on Sephacryl S-200 (data not shown) and 70.8 kDa analyzed by SDS-PAGE (Figure 4). These values were different from that of the inulinase from Streptomyces sp. (45 kDa) [16]. The enzyme had optimal activity at 55˚C and was stable at temperature up to 50 and still retained about 80% of its activity at 55˚C (Figure 5). It is considered to be active at moderately high temperature when compared to those of the other inulinases such as from Aspergillus niger Mutant 817 (40˚C) [27], Bacillus polymyxa (35˚C) [28] and Cryptococcus aureus G7a (50 ˚C) [25]. The enzyme had optimal pH of 6.0, however it was still quite active at broad pH range from 5.5 to 9.0 and stable at broad range of pH from 5.0 to 9.0 for 30 min (Figure 6) whereas inulinases from many microorganisms were reported to be optimally active at acid pH including Aspergillus niger Mutant 817 (pH 5.0) [27], Bacillus smithii T7 (pH 4.5) [8] Kluyveromyces marxianus var. bulgaricus (pH 4.75) [29] and Fusarium oxysporum (pH 4.0 - 5.5) [30].

Figure 4. SDS-PAGE of the purified inulinase. Lane 1, prestained SDS-PAGE standards (catalog# 161-0318 from Bio-Rad Laboratories); Myosin (209 kDa), β-galactosidase (124 kDa), Bovine serum albumin (80 kDa), Ovalbumin (49.1 kDa), carbonic anhydrase (34.8 kDa), Soybean trypsin inhibitor (28.9 kDa); Lane 2, the purified inulinase (←).

Figure 5. Effect of temperature on activity (∆) and stability (□) of the enzyme.

For substrate specificity, its Km and Vmax values for inulin were 2.34 mM and 440 μmol min–1·mg–1, respectively and for sucrose were 40 mM and 12.31 μmol min–1·mg–1, respectively. Its Km value for inulin was lower than those from Bacillus smithii T7 (4.17 mM) [8] and Kluyveromyces marxianus var.bulgaricus (11.9 mM) [29] while its Km value for sucrose was closely similar to that of Kluyveromyces marxianus CDBB-L-278 (40.18 mM) [31].

We also assessed the effect of metal ions on inulinase activity. We found that Hg2+, the typical inhibitor of most enzymes, was the most potent inhibitor, whereas Mg2+, Mn2+ and Co2+ strongly activated the enzyme activity (Table 2). There have been reports that Mn2+ and Co2+ activated the activity of inulinases from Aspergillus niger Mutant 817 [27], Kluyveromyces marxianus YS-1 [32] and Streptomyces sp. [16]. It was also found that, Cu2+ slightly activated inulinase from CP01 while Fe2+, Zn2+ and Ca2+ had slight inhibitory effect. This is in contrast to inulinases from many microorganisms which were strongly inhibited by more variety of metal ions such as inulinase from Kluyveromyces marxianus YS-1 was inhibited by

Figure 6. Effect of pH on activity (—) and stability (– –) of the enzyme. (□), 50 mM sodium acetate buffer; (∆), 50 mM sodium phosphate buffer; (◊), 50 mM tris-HCl buffer.

Table 2. Effects of various metal ions on inulinase activity.

Cu2+, Mg2+ Zn2+ and Ca2+ [32] while that from Rhizoctonia solani was inhibited by Fe2+, Zn2+, Mg2+, Mn2+ [33] and inulinase from Aspergillus fumigatus was inhibited by Fe2+, Zn2+ and Co2+ [34]. As only few metal ions have inhibitory effect on inulinase from CP01, this enzyme is considered to have superior properties.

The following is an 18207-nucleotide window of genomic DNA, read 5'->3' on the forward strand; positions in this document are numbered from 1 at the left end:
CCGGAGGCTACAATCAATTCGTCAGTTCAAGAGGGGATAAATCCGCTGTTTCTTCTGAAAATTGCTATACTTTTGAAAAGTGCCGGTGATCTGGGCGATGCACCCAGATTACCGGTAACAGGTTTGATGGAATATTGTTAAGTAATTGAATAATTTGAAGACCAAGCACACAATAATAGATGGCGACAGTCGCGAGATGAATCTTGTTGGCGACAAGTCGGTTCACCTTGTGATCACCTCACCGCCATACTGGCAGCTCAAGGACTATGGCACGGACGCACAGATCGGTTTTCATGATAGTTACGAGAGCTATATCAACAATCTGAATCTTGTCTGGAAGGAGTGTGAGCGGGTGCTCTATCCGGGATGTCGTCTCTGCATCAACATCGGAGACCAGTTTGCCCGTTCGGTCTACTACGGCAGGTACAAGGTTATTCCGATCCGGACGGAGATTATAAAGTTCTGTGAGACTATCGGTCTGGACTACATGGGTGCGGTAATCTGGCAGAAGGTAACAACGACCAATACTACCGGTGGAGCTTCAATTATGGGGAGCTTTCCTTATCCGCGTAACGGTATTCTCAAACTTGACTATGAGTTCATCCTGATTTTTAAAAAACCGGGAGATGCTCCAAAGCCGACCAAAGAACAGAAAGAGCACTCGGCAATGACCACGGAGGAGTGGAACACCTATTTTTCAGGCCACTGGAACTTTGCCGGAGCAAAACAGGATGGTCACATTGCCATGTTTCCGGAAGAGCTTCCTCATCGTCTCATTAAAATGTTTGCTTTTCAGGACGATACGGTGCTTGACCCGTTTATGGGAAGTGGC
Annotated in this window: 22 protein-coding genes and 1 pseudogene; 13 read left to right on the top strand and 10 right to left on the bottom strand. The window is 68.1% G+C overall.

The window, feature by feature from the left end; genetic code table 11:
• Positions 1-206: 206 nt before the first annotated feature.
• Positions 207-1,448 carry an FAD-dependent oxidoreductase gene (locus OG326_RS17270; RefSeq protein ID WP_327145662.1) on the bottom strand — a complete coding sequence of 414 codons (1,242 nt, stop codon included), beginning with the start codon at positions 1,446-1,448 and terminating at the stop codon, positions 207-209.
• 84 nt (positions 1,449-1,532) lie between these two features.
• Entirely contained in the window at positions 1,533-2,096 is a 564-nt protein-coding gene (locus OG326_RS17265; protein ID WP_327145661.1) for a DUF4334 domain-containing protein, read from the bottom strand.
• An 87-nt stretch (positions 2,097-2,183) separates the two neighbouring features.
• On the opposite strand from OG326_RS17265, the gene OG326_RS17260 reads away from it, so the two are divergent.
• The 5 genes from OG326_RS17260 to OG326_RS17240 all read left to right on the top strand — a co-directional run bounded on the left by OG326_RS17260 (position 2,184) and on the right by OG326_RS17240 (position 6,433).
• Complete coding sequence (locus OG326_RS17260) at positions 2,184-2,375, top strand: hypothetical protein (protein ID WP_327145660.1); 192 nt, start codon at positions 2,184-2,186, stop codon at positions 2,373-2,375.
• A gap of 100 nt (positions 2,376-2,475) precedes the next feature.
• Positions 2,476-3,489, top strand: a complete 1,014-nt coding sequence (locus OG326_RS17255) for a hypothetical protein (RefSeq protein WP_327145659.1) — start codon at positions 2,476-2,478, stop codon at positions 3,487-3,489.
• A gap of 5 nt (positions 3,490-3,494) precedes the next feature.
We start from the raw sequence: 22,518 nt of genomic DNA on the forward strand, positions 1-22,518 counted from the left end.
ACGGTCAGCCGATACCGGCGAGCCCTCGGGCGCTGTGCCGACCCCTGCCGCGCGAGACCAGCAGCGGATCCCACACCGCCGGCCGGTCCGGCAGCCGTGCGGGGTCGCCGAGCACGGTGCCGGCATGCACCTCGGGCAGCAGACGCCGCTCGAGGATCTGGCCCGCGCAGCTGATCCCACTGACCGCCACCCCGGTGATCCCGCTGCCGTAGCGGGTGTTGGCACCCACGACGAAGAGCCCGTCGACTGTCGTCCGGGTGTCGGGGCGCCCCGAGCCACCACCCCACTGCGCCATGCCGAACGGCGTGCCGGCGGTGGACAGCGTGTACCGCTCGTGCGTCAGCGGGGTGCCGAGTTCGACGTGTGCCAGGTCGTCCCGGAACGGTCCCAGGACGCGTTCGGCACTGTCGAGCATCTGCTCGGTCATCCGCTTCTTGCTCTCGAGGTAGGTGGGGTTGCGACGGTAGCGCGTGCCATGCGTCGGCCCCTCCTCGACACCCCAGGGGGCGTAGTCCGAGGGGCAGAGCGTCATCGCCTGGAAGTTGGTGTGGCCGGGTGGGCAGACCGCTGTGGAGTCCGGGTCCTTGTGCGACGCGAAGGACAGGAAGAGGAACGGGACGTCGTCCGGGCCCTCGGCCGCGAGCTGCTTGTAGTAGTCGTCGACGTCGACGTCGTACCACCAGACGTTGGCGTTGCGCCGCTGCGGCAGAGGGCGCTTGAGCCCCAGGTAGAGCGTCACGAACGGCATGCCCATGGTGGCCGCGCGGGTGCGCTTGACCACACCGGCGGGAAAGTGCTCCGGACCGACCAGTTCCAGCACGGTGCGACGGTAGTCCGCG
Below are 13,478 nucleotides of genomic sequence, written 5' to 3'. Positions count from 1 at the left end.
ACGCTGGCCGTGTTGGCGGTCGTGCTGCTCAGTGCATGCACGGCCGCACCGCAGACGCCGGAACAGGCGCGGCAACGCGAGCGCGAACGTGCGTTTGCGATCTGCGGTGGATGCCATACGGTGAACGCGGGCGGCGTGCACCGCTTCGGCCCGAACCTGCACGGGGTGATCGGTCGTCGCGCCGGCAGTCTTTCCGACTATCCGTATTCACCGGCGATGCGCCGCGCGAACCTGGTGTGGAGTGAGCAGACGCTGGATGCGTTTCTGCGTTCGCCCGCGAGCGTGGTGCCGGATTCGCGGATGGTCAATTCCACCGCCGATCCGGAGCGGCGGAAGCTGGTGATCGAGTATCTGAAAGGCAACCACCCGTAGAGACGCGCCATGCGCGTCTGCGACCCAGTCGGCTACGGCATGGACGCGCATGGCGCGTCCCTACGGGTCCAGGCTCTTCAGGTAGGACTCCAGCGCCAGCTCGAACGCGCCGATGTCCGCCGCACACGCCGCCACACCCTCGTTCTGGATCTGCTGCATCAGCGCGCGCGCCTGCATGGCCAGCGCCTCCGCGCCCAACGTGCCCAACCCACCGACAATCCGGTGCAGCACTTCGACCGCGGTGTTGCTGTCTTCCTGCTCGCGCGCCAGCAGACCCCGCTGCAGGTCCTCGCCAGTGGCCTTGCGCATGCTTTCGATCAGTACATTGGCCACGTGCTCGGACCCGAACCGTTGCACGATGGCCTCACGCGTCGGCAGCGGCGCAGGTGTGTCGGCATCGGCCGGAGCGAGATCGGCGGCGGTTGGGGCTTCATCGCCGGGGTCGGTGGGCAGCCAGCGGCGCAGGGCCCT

The amino acid modifying agents ethylmethylaminopropyl carbodiimide and phenylmethylsulfonyl fluoride had little effect on enzyme activity even at concentrations as high as 10 mM. However, the enzyme was completely inhibited by 1mM N-bromosuccinimide and the activity was reduced about 40% by 10 mM iodoacetamide (Table 3) suggesting tryptophan and cysteine residues are involved in catalytic activity and tryptophan might play the most important role. There have been reports that tryptophan is important for catalytic activity of inulinases from Aspergillus niger Mutant 817 [27] and Penicillium sp. TN-88 [35] whereas cysteine is important for inulinases from Cryptococcus aureus G7a [36] and Pichia guilliermondii [37].

Further characterization of inulinase from CP01 by analyzing inulin hydrolysis-products by thin layer chromatography indicated that this enzyme is endoinulinase (Figure 7). It is different from the inulinase from Streptomyces sp., the only purified and characterized inulinase

Table 3. Effects of amino acid modifying agents on inulinase activity.

Figure 7. Thin layer chromatography of products of inulin hydrolysis by the purified enzyme. 1 to 5, products from reaction times at 10, 20, 30, 60 and 90 min, respectively; I, inulin; F, fructose; S, sucrose.

from Streptomyces being reported so far, which is exoinulinase [16].

4. Conclusion

Streptomyces sp. CP01, a strong inulinase producer among Streptomyces, was isolated from Thai-soil. Under the optimal conditions, it produced about 3 folds higher inulinase activity than those of the other Streptomyces reported so far. The pure enzyme showed superior characteristics, including optimal activity at moderately high temperature and near neutral pH and retaining high activity at wide pH-range when compared to those of inulinases from other microorganisms. Moreover, it has lower Km value for inulin, therefore this enzyme has high potential for industrial application.

5. Acknowledgements

This work was supported in part by CU.GRADUATE SCHOOL THESIS GRANT, Chulalongkorn University, Thailand.

Conflicts of Interest

The authors declare no conflicts of interest.